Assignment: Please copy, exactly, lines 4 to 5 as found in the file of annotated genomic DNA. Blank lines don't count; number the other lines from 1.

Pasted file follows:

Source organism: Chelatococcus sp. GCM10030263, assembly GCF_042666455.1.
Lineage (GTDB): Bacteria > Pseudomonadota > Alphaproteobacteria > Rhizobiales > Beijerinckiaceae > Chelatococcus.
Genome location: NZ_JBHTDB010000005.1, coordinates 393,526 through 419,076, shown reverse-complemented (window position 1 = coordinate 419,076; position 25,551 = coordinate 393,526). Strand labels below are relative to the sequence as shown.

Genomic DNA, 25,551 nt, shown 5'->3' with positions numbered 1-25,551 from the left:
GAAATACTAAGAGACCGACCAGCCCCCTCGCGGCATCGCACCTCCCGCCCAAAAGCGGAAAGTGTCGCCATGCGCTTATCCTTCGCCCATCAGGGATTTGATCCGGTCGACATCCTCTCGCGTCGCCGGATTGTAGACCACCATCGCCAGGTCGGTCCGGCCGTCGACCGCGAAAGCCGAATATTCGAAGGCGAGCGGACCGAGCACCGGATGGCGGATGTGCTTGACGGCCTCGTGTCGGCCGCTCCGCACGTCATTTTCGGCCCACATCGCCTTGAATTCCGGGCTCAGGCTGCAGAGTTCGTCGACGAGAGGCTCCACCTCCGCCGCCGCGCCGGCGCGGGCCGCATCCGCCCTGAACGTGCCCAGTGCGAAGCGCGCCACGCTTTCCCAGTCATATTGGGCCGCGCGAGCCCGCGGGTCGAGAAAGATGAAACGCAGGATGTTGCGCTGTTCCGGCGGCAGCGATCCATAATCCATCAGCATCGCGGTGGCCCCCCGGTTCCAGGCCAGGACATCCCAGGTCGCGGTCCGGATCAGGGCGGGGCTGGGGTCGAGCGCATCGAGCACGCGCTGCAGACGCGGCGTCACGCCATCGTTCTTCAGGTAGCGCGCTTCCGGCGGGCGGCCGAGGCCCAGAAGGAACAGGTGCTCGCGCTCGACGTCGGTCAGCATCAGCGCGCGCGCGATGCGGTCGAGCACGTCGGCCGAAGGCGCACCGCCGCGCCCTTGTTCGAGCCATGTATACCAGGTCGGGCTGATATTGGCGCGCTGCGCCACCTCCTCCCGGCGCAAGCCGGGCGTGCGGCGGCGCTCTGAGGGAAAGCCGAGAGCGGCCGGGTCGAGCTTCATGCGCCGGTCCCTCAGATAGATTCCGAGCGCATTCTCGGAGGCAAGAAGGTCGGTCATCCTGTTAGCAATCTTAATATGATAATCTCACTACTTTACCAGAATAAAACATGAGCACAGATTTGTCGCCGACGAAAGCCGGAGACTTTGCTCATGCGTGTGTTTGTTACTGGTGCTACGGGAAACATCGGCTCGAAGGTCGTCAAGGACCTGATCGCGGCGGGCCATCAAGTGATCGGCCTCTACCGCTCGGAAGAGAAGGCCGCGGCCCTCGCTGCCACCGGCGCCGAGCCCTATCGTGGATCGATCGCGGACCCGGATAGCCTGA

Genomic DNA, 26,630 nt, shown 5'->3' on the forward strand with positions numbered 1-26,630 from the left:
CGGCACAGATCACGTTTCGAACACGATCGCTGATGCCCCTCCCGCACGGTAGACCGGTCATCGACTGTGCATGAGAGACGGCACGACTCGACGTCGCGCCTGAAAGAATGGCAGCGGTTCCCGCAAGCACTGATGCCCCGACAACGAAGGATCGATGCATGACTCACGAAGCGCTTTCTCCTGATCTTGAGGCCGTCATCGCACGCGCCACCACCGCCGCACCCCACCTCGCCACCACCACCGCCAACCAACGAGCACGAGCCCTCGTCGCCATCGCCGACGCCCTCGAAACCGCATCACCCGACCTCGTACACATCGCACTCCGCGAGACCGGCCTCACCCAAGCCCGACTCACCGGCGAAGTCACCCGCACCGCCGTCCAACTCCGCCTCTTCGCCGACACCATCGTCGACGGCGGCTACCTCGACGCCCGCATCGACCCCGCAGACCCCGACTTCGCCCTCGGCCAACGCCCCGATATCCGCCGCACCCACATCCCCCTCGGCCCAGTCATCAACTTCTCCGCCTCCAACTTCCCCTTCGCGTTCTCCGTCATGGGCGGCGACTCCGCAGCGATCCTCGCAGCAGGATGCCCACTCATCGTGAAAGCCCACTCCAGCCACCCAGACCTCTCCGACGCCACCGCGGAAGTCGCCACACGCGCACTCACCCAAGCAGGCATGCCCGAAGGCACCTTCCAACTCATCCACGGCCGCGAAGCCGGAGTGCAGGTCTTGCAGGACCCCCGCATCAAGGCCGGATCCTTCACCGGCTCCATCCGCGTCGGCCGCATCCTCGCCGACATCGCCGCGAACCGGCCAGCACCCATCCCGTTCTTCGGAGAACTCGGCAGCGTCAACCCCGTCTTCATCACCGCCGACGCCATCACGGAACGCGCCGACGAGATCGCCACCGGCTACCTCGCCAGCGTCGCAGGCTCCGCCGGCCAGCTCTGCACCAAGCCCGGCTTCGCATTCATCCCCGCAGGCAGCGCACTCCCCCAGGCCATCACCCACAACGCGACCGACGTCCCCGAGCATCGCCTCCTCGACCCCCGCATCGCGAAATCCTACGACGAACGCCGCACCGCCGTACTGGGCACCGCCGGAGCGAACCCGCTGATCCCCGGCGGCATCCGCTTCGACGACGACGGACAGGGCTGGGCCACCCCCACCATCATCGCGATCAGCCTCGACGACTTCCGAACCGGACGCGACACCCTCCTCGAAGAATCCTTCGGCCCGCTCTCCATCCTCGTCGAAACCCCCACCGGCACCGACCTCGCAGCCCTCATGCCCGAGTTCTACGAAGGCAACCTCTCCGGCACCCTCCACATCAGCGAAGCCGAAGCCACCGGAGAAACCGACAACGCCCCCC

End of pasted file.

Genomic DNA, 25,551 nt, shown 5'->3' with positions numbered 1-25,551 from the left:
GAAATACTAAGAGACCGACCAGCCCCCTCGCGGCATCGCACCTCCCGCCCAAAAGCGGAAAGTGTCGCCATGCGCTTATCCTTCGCCCATCAGGGATTTGATCCGGTCGACATCCTCTCGCGTCGCCGGATTGTAGACCACCATCGCCAGGTCGGTCCGGCCGTCGACCGCGAAAGCCGAATATTCGAAGGCGAGCGGACCGAGCACCGGATGGCGGATGTGCTTGACGGCCTCGTGTCGGCCGCTCCGCACGTCATTTTCGGCCCACATCGCCTTGAATTCCGGGCTCAGGCTGCAGAGTTCGTCGACGAGAGGCTCCACCTCCGCCGCCGCGCCGGCGCGGGCCGCATCCGCCCTGAACGTGCCCAGTGCGAAGCGCGCCACGCTTTCCCAGTCATATTGGGCCGCGCGAGCCCGCGGGTCGAGAAAGATGAAACGCAGGATGTTGCGCTGTTCCGGCGGCAGCGATCCATAATCCATCAGCATCGCGGTGGCCCCCCGGTTCCAGGCCAGGACATCCCAGGTCGCGGTCCGGATCAGGGCGGGGCTGGGGTCGAGCGCATCGAGCACGCGCTGCAGACGCGGCGTCACGCCATCGTTCTTCAGGTAGCGCGCTTCCGGCGGGCGGCCGAGGCCCAGAAGGAACAGGTGCTCGCGCTCGACGTCGGTCAGCATCAGCGCGCGCGCGATGCGGTCGAGCACGTCGGCCGAAGGCGCACCGCCGCGCCCTTGTTCGAGCCATGTATACCAGGTCGGGCTGATATTGGCGCGCTGCGCCACCTCCTCCCGGCGCAAGCCGGGCGTGCGGCGGCGCTCTGAGGGAAAGCCGAGAGCGGCCGGGTCGAGCTTCATGCGCCGGTCCCTCAGATAGATTCCGAGCGCATTCTCGGAGGCAAGAAGGTCGGTCATCCTGTTAGCAATCTTAATATGATAATCTCACTACTTTACCAGAATAAAACATGAGCACAGATTTGTCGCCGACGAAAGCCGGAGACTTTGCTCATGCGTGTGTTTGTTACTGGTGCTACGGGAAACATCGGCTCGAAGGTCGTCAAGGACCTGATCGCGGCGGGCCATCAAGTGATCGGCCTCTACCGCTCGGAAGAGAAGGCCGCGGCCCTCGCTGCCACCGGCGCCGAGCCCTATCGTGGATCGATCGCGGACCCGGATAGCCTGA